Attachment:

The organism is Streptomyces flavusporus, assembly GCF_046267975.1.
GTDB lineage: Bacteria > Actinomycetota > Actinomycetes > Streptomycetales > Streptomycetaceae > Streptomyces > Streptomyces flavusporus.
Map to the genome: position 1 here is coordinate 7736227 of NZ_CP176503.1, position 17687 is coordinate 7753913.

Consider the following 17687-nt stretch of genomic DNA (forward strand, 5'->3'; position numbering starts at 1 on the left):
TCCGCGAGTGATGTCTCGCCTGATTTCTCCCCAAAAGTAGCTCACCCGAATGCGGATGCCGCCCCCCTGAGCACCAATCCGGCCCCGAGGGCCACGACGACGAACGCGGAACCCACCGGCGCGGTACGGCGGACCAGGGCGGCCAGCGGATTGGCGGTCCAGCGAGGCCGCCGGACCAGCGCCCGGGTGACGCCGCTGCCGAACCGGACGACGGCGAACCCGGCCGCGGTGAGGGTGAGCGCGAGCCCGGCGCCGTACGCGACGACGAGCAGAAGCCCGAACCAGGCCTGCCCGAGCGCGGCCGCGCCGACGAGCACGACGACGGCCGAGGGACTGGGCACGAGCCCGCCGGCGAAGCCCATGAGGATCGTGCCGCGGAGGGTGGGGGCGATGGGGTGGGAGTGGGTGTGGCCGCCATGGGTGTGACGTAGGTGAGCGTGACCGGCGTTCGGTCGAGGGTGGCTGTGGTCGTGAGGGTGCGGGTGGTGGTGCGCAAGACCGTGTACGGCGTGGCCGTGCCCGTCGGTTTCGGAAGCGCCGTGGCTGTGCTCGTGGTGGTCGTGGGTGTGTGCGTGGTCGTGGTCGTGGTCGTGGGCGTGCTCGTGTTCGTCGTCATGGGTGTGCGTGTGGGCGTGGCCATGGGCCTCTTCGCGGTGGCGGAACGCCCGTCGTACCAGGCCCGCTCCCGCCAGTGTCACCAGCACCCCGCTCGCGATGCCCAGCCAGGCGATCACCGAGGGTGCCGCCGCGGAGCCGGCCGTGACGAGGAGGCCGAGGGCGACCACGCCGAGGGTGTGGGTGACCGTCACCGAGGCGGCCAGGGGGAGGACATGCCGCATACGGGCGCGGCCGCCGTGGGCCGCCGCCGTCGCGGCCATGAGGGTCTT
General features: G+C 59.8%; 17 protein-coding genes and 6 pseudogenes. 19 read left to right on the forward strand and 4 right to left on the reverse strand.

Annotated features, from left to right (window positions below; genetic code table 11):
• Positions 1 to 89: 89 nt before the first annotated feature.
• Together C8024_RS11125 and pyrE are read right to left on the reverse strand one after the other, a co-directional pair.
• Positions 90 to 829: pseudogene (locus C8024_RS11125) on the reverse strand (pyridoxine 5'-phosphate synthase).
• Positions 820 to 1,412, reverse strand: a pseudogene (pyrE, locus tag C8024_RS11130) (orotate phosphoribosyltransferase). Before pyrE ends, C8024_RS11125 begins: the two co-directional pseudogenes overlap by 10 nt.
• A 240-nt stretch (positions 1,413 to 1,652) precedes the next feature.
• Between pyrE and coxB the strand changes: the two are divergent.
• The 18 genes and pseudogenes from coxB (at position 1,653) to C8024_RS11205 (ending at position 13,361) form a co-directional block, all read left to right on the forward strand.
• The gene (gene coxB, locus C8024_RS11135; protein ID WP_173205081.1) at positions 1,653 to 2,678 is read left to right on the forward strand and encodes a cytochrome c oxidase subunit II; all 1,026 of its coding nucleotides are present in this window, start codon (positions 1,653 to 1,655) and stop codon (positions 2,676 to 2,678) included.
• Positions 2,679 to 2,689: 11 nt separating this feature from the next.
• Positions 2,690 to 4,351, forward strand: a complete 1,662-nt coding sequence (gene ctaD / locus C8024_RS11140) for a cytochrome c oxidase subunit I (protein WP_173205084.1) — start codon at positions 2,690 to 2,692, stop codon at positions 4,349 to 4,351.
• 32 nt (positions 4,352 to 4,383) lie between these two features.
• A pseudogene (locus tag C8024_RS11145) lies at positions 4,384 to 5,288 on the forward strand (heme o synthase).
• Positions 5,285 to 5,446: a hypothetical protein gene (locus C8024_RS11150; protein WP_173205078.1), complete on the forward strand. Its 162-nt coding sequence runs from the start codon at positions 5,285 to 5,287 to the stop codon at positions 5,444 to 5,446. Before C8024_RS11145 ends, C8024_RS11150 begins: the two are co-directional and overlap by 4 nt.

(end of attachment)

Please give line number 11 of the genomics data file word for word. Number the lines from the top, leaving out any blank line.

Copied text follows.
• Positions 820 to 1,412, reverse strand: a pseudogene (pyrE, locus tag C8024_RS11130) (orotate phosphoribosyltransferase). Before pyrE ends, C8024_RS11125 begins: the two co-directional pseudogenes overlap by 10 nt.